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Accelerating Bayesian Structural Inference for Non-Decomposable Gaussian Graphical Models
Baback Moghaddam · Benjamin Marlin · Mohammad Emtiyaz Khan · Kevin Murphy

Thu Dec 10 09:30 AM -- 09:50 AM (PST) @

In this paper we make several contributions towards accelerating approximate Bayesian structural inference for non-decomposable GGMs. Our first contribution is to show how to efficiently compute a BIC or Laplace approximation to the marginal likelihood of non-decomposable graphs using convex methods for precision matrix estimation. This optimization technique can be used as a fast scoring function inside standard Stochastic Local Search (SLS) for generating posterior samples. Our second contribution is a novel framework for efficiently generating large sets of high-quality graph topologies without performing local search. This graph proposal method, which we call "Neighborhood Fusion" (NF), samples candidate Markov blankets at each node using sparse regression techniques. Our final contribution is a hybrid method combining the complementary strengths of NF and SLS. Experimental results in structural recovery and prediction tasks demonstrate that NF and hybrid NF/SLS out-perform state-of-the-art local search methods, on both synthetic and real-world datasets, when realistic computational limits are imposed.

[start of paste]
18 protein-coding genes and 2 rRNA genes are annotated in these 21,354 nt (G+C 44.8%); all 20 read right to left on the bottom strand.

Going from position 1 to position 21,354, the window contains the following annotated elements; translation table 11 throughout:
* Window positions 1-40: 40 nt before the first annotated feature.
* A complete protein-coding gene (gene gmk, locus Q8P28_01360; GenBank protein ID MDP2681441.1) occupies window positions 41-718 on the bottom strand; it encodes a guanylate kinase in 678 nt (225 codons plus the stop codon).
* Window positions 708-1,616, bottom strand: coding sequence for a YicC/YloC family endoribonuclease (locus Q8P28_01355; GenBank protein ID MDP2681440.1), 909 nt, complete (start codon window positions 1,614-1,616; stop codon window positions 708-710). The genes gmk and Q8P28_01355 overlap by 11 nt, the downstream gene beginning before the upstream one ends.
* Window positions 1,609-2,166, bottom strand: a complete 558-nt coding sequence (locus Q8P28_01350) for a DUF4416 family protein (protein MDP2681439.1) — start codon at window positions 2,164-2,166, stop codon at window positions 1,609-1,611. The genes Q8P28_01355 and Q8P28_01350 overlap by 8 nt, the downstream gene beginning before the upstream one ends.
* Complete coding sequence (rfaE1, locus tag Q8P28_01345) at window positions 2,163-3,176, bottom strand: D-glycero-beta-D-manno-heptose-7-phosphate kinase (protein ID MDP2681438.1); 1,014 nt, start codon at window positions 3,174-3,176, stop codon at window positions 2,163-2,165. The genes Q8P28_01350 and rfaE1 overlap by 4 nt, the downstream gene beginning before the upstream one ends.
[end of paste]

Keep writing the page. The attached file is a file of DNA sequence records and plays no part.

Author Information

Baback Moghaddam (Caltech)
Benjamin Marlin (University of Massachusetts Amherst)
Mohammad Emtiyaz Khan (RIKEN)

Emtiyaz Khan (also known as Emti) is a team leader at the RIKEN center for Advanced Intelligence Project (AIP) in Tokyo where he leads the Approximate Bayesian Inference Team. He is also a visiting professor at the Tokyo University of Agriculture and Technology (TUAT). Previously, he was a postdoc and then a scientist at Ecole Polytechnique Fédérale de Lausanne (EPFL), where he also taught two large machine learning courses and received a teaching award. He finished his PhD in machine learning from University of British Columbia in 2012. The main goal of Emti’s research is to understand the principles of learning from data and use them to develop algorithms that can learn like living beings. For the past 10 years, his work has focused on developing Bayesian methods that could lead to such fundamental principles. The approximate Bayesian inference team now continues to use these principles, as well as derive new ones, to solve real-world problems.

Kevin Murphy (Google)

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